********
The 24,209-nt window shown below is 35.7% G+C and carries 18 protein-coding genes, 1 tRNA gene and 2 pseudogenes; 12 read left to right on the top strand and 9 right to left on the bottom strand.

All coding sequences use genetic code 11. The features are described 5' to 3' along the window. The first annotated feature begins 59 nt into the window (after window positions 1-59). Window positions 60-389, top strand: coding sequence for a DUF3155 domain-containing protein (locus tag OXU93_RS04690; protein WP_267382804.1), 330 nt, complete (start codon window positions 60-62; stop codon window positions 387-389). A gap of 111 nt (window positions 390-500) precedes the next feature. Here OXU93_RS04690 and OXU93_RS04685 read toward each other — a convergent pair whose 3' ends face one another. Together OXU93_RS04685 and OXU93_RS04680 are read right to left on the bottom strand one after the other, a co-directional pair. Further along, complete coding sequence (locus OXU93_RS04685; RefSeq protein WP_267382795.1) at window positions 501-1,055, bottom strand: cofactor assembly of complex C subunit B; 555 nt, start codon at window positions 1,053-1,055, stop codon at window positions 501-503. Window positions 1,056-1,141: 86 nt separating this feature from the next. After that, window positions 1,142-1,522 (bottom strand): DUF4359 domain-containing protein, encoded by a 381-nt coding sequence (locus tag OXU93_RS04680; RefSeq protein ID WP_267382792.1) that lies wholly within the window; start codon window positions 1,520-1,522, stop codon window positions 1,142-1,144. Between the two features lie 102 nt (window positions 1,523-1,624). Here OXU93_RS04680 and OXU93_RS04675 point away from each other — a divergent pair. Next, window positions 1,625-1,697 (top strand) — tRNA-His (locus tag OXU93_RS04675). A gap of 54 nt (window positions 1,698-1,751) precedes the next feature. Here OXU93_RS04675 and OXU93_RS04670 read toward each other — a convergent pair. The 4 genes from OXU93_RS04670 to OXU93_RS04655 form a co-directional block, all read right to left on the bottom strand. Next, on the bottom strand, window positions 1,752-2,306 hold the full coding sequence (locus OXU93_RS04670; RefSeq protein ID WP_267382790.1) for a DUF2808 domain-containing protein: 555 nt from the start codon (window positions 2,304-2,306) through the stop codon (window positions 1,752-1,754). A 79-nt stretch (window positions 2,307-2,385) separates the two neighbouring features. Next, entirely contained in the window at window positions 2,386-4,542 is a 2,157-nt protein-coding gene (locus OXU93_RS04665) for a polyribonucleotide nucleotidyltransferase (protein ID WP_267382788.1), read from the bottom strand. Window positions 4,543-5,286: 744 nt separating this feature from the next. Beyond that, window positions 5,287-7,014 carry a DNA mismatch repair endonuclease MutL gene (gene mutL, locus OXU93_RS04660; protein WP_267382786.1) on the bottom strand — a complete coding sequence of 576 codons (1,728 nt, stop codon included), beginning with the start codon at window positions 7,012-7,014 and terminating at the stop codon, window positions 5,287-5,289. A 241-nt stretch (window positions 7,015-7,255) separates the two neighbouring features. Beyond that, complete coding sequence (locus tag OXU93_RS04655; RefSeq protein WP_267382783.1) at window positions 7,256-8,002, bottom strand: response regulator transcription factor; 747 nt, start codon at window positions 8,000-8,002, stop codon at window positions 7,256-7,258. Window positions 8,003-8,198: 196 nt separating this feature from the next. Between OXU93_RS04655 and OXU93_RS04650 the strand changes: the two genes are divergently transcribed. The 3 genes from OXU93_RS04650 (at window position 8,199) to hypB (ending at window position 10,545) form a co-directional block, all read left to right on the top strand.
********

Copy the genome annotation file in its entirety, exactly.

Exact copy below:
The 24,209-nt window shown below is 35.7% G+C and carries 18 protein-coding genes, 1 tRNA gene and 2 pseudogenes; 12 read left to right on the top strand and 9 right to left on the bottom strand.

All coding sequences use genetic code 11. The features are described 5' to 3' along the window. The first annotated feature begins 59 nt into the window (after window positions 1-59). Window positions 60-389, top strand: coding sequence for a DUF3155 domain-containing protein (locus tag OXU93_RS04690; protein WP_267382804.1), 330 nt, complete (start codon window positions 60-62; stop codon window positions 387-389). A gap of 111 nt (window positions 390-500) precedes the next feature. Here OXU93_RS04690 and OXU93_RS04685 read toward each other — a convergent pair whose 3' ends face one another. Together OXU93_RS04685 and OXU93_RS04680 are read right to left on the bottom strand one after the other, a co-directional pair. Further along, complete coding sequence (locus OXU93_RS04685; RefSeq protein WP_267382795.1) at window positions 501-1,055, bottom strand: cofactor assembly of complex C subunit B; 555 nt, start codon at window positions 1,053-1,055, stop codon at window positions 501-503. Window positions 1,056-1,141: 86 nt separating this feature from the next. After that, window positions 1,142-1,522 (bottom strand): DUF4359 domain-containing protein, encoded by a 381-nt coding sequence (locus tag OXU93_RS04680; RefSeq protein ID WP_267382792.1) that lies wholly within the window; start codon window positions 1,520-1,522, stop codon window positions 1,142-1,144. Between the two features lie 102 nt (window positions 1,523-1,624). Here OXU93_RS04680 and OXU93_RS04675 point away from each other — a divergent pair. Next, window positions 1,625-1,697 (top strand) — tRNA-His (locus tag OXU93_RS04675). A gap of 54 nt (window positions 1,698-1,751) precedes the next feature. Here OXU93_RS04675 and OXU93_RS04670 read toward each other — a convergent pair. The 4 genes from OXU93_RS04670 to OXU93_RS04655 form a co-directional block, all read right to left on the bottom strand. Next, on the bottom strand, window positions 1,752-2,306 hold the full coding sequence (locus OXU93_RS04670; RefSeq protein ID WP_267382790.1) for a DUF2808 domain-containing protein: 555 nt from the start codon (window positions 2,304-2,306) through the stop codon (window positions 1,752-1,754). A 79-nt stretch (window positions 2,307-2,385) separates the two neighbouring features. Next, entirely contained in the window at window positions 2,386-4,542 is a 2,157-nt protein-coding gene (locus OXU93_RS04665) for a polyribonucleotide nucleotidyltransferase (protein ID WP_267382788.1), read from the bottom strand. Window positions 4,543-5,286: 744 nt separating this feature from the next. Beyond that, window positions 5,287-7,014 carry a DNA mismatch repair endonuclease MutL gene (gene mutL, locus OXU93_RS04660; protein WP_267382786.1) on the bottom strand — a complete coding sequence of 576 codons (1,728 nt, stop codon included), beginning with the start codon at window positions 7,012-7,014 and terminating at the stop codon, window positions 5,287-5,289. A 241-nt stretch (window positions 7,015-7,255) separates the two neighbouring features. Beyond that, complete coding sequence (locus tag OXU93_RS04655; RefSeq protein WP_267382783.1) at window positions 7,256-8,002, bottom strand: response regulator transcription factor; 747 nt, start codon at window positions 8,000-8,002, stop codon at window positions 7,256-7,258. Window positions 8,003-8,198: 196 nt separating this feature from the next. Between OXU93_RS04655 and OXU93_RS04650 the strand changes: the two genes are divergently transcribed. The 3 genes from OXU93_RS04650 (at window position 8,199) to hypB (ending at window position 10,545) form a co-directional block, all read left to right on the top strand.